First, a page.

• Hi Imb-hb,

    Thank you for your reply. Here is how I am currently doing things.

    Users select the field in the first combo box, the type of filter (>, >=.... contains, not contains... and so on. these options change based on the field type (text, number, date). They provide a value to filter on. Then if they want to continue to build the filter, the last combo box is And or Or. If they want to continue adding filter criteria, the click Add More Criteria, if not, they do not fill in the last combo box and they click filter. If the filter actually returns values, they have the option to save the filter with their own nickname. They can recall it under Apply Saved Filter. Users can save up to 10 filters.

    The box below the filter builder shows the plain criteria they have selected, but in a hidden text box I save the actual WHERE clause with all the brackets etc. If they save, then I save the hidden and the visible to a table, then just recall both when they use the Apply Saved Filter.

    The issue is they can't edit any of this. I am VERY limited for screen space in this db. The database continues to grow and I want to keep it as dynamic as possible so do not want to pre-define a form to build the WHERE.

    I'm not sure if any of this gives you some ideas....


    Friday, February 15, 2019 12:16 PM
  • The issue is they can't edit any of this. I am VERY limited for screen space in this db. The database continues to grow and I want to keep it as dynamic as possible so do not want to pre-define a form to build the WHERE.

    Hi mbrad,

    Though the basics for making dynamical selections are quite the same, the realization differs. I do not work in the form itself, but on each (overview) form, I have a button "Query", that opens the Selection form when clicked.

    In this way I am not limited to the dimensions or possibilities of the calling form. In the same way, when a user can define his "AND-woorden" or "OR_woorden", a new form is opened.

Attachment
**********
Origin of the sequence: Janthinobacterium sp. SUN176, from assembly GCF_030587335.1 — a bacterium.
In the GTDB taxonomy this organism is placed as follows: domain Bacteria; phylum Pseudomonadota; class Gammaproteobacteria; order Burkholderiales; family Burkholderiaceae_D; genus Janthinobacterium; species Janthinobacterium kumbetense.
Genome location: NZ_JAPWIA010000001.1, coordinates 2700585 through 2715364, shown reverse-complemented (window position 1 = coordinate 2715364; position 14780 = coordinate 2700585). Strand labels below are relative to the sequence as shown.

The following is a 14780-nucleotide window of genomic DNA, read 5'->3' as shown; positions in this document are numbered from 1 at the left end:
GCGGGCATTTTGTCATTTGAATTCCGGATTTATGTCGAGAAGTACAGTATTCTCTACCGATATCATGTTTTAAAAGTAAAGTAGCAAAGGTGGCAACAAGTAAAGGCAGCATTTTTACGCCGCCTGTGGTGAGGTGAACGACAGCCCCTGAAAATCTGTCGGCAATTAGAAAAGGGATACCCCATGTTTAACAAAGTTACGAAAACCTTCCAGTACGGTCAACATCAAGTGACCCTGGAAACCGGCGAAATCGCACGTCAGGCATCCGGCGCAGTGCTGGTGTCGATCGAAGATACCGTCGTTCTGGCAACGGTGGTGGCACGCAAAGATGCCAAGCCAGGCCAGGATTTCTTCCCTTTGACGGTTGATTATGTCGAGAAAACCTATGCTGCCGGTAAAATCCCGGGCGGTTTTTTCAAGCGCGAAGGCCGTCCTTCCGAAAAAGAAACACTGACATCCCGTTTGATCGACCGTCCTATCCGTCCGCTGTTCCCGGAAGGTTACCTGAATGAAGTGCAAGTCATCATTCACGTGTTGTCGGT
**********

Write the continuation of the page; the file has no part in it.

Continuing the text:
The selection form itself is not specific for one form, but it is applicable to any table/query in any application. It is based on one and the same unbound form, which is tuned by the specific conditions of the calling form.

    The routines that manages this dynamical form are stored in a linked code library, so when I start a new application or add a new table to an existing application, the selection form is already there!

    In the selection form is it easy to edit the values or conditions from a previous call, because all is not yet converted to the final SQL-string.

    When building the SQL-string from the selections of the Selection form, I always use the construction: AND <veld> <condition> <value>. It is then very easy to add numerous other parts, but also to add other conditions that could be dependant on other conditions, e.g. a certain very specific time span.

    Finally, when composing the whole SQL-string, the very first "AND" is converted to "WHERE" to yield a valid string.

    All my applications (100+) are fully dynamical, and all are the same for more then 95%. A couple of definitions in meta data tables and a number of modules to tune the dynamical form in different ways, make the application specific for the end user.


    Friday, February 15, 2019 1:16 PM
  • My take on this would be to save the filter to a local table (if each built filter is specific to a user) or to a global table (if filters are to be shared between users).

    Then you just need a mechanism to save and restore filters to a table (or tables).

    You would use the same form to create or modify a filter.

    When modifying, you'd allow the option to 'save' or 'save as' to replace the original filter or create another one based on it.

    You cannot save the filter as a WHERE clause, you must save it in normalized form in a table or tables. Be able to read and write it and be able to form the WHERE clause from the table when needed.

    Unfortunately with this you took the quick and easy solution without considering the longer-term needs, but it should not be that difficult to remedy.

    Friday, February 15, 2019 5:12 PM